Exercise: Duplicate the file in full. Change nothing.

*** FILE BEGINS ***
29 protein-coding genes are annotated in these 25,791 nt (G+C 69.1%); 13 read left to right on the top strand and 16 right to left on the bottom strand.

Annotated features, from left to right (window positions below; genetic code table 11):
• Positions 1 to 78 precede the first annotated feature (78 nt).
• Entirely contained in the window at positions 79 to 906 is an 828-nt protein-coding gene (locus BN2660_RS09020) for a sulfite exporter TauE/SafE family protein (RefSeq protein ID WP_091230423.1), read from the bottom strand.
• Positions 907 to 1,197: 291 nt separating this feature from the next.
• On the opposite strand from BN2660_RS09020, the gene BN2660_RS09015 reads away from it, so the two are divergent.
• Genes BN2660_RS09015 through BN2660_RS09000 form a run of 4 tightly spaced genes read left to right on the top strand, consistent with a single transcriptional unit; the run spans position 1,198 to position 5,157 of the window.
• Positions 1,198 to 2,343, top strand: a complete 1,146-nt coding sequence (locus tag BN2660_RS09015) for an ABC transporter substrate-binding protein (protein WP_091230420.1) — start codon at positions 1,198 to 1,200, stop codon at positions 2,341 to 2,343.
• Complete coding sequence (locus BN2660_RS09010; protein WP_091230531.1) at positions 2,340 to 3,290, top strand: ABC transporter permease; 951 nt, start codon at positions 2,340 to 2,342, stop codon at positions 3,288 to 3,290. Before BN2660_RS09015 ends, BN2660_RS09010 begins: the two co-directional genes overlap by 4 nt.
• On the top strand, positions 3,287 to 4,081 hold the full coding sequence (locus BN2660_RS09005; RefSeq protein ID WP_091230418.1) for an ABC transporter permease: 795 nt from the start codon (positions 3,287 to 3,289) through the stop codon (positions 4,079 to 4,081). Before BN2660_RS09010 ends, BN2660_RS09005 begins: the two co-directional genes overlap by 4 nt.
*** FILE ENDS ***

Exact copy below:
29 protein-coding genes are annotated in these 25,791 nt (G+C 69.1%); 13 read left to right on the top strand and 16 right to left on the bottom strand.

Annotated features, from left to right (window positions below; genetic code table 11):
• Positions 1 to 78 precede the first annotated feature (78 nt).
• Entirely contained in the window at positions 79 to 906 is an 828-nt protein-coding gene (locus BN2660_RS09020) for a sulfite exporter TauE/SafE family protein (RefSeq protein ID WP_091230423.1), read from the bottom strand.
• Positions 907 to 1,197: 291 nt separating this feature from the next.
• On the opposite strand from BN2660_RS09020, the gene BN2660_RS09015 reads away from it, so the two are divergent.
• Genes BN2660_RS09015 through BN2660_RS09000 form a run of 4 tightly spaced genes read left to right on the top strand, consistent with a single transcriptional unit; the run spans position 1,198 to position 5,157 of the window.
• Positions 1,198 to 2,343, top strand: a complete 1,146-nt coding sequence (locus tag BN2660_RS09015) for an ABC transporter substrate-binding protein (protein WP_091230420.1) — start codon at positions 1,198 to 1,200, stop codon at positions 2,341 to 2,343.
• Complete coding sequence (locus BN2660_RS09010; protein WP_091230531.1) at positions 2,340 to 3,290, top strand: ABC transporter permease; 951 nt, start codon at positions 2,340 to 2,342, stop codon at positions 3,288 to 3,290. Before BN2660_RS09015 ends, BN2660_RS09010 begins: the two co-directional genes overlap by 4 nt.
• On the top strand, positions 3,287 to 4,081 hold the full coding sequence (locus BN2660_RS09005; RefSeq protein ID WP_091230418.1) for an ABC transporter permease: 795 nt from the start codon (positions 3,287 to 3,289) through the stop codon (positions 4,079 to 4,081). Before BN2660_RS09010 ends, BN2660_RS09005 begins: the two co-directional genes overlap by 4 nt.